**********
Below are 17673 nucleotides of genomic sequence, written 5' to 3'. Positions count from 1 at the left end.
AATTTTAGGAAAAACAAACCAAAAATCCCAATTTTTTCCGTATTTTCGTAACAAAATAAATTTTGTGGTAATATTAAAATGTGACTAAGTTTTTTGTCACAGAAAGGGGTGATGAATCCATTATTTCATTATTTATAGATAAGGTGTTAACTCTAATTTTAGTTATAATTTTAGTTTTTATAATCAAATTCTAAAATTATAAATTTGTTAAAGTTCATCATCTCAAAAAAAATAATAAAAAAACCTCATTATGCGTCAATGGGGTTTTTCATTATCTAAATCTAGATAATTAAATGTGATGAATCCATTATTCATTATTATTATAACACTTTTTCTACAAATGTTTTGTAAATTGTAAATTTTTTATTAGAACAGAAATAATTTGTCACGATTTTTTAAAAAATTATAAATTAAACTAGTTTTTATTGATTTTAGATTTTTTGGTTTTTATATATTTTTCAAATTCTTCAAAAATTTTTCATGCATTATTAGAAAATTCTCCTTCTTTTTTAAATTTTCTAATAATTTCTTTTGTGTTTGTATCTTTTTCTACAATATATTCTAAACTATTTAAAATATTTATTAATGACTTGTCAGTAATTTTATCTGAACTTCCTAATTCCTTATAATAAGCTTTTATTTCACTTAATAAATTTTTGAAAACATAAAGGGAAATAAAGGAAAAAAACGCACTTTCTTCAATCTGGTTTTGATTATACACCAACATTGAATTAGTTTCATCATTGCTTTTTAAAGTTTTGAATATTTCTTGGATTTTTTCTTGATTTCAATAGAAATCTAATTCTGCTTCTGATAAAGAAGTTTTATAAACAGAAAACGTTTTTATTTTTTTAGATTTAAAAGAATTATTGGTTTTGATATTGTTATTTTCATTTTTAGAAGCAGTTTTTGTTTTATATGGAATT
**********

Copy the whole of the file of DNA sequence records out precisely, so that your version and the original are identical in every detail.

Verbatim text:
Below are 17673 nucleotides of genomic sequence, written 5' to 3'. Positions count from 1 at the left end.
AATTTTAGGAAAAACAAACCAAAAATCCCAATTTTTTCCGTATTTTCGTAACAAAATAAATTTTGTGGTAATATTAAAATGTGACTAAGTTTTTTGTCACAGAAAGGGGTGATGAATCCATTATTTCATTATTTATAGATAAGGTGTTAACTCTAATTTTAGTTATAATTTTAGTTTTTATAATCAAATTCTAAAATTATAAATTTGTTAAAGTTCATCATCTCAAAAAAAATAATAAAAAAACCTCATTATGCGTCAATGGGGTTTTTCATTATCTAAATCTAGATAATTAAATGTGATGAATCCATTATTCATTATTATTATAACACTTTTTCTACAAATGTTTTGTAAATTGTAAATTTTTTATTAGAACAGAAATAATTTGTCACGATTTTTTAAAAAATTATAAATTAAACTAGTTTTTATTGATTTTAGATTTTTTGGTTTTTATATATTTTTCAAATTCTTCAAAAATTTTTCATGCATTATTAGAAAATTCTCCTTCTTTTTTAAATTTTCTAATAATTTCTTTTGTGTTTGTATCTTTTTCTACAATATATTCTAAACTATTTAAAATATTTATTAATGACTTGTCAGTAATTTTATCTGAACTTCCTAATTCCTTATAATAAGCTTTTATTTCACTTAATAAATTTTTGAAAACATAAAGGGAAATAAAGGAAAAAAACGCACTTTCTTCAATCTGGTTTTGATTATACACCAACATTGAATTAGTTTCATCATTGCTTTTTAAAGTTTTGAATATTTCTTGGATTTTTTCTTGATTTCAATAGAAATCTAATTCTGCTTCTGATAAAGAAGTTTTATAAACAGAAAACGTTTTTATTTTTTTAGATTTAAAAGAATTATTGGTTTTGATATTGTTATTTTCATTTTTAGAAGCAGTTTTTGTTTTATATGGAATT